The edges, then, needed some extra work. The wood veneer to be applied to the top could have been cut and glued to the edges as well, but the choice was made to purchase a decorative edging and use that instead. It will be harder and will stand up to abuse better than the veneer will plus it is decorative and should add to the general appearance.
Sanding was done with a random orbital sander and 150 grit sandpaper. Finer grades of sandpaper were not necessary as the veneer was to be glued on and a slightly rough surface is actually preferable to being glass smooth.
Applying the Veneer
A paper backed veneer was chosen as it is a little easier to handle and won't tear or rip as easily when working with it. While "peel and stick" veneer is available, it is probably better in most cases to use a contact cement instead as it will give a better bond that won't release over time. The cement, too, was purchased from Amazon, and I can recommend the . Weldwood brand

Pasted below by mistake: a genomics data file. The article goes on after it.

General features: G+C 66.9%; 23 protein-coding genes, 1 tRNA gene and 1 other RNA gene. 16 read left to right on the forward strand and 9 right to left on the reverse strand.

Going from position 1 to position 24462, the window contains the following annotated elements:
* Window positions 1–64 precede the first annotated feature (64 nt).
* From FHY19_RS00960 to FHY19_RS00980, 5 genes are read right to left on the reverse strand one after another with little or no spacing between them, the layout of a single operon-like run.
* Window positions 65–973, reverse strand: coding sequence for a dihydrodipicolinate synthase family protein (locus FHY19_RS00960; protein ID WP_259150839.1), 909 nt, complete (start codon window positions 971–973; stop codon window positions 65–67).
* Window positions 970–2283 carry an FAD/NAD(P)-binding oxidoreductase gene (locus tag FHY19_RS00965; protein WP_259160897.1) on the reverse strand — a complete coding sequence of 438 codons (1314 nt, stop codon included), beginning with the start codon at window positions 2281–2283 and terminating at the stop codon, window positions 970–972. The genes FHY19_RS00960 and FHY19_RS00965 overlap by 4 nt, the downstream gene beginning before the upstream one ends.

Care must be taken when handling veneer as it is fairly fragile and will tear easily. That doesn't mean that it can't be picked up, just take some care and make sure you don't crease it or rip it.
As there was no guarantee that the desktop was absolutely square the veneer was laid on the desk, rightside up, and extending past the desk about ¼" on one end and one side. Centered, this will give 1/8" overhang all the way around. Mark the bottom of the veneer on the two sides that are far too large but not the two sides just ¼" large, turn it over and using a razor knife and a straight edge cut it on the marks made.
Paint the bottom side of the veneer and the desktop with contact cement with an old paintbrush or paint roller. It will require more than an extremely thin coat as the cement will sink into the wood surfaces to some degree, but don't make a very heavy coat, either. Let the contact cement sit until dry.
With a helper, set the veneer into place on the desktop. Make absolutely sure that it is centered, as once it touches it cannot be moved - with a good deal of luck you can remove it if only a very small area has touched, but you are just as likely to tear the veneer and ruin it. You have just one chance to get this right.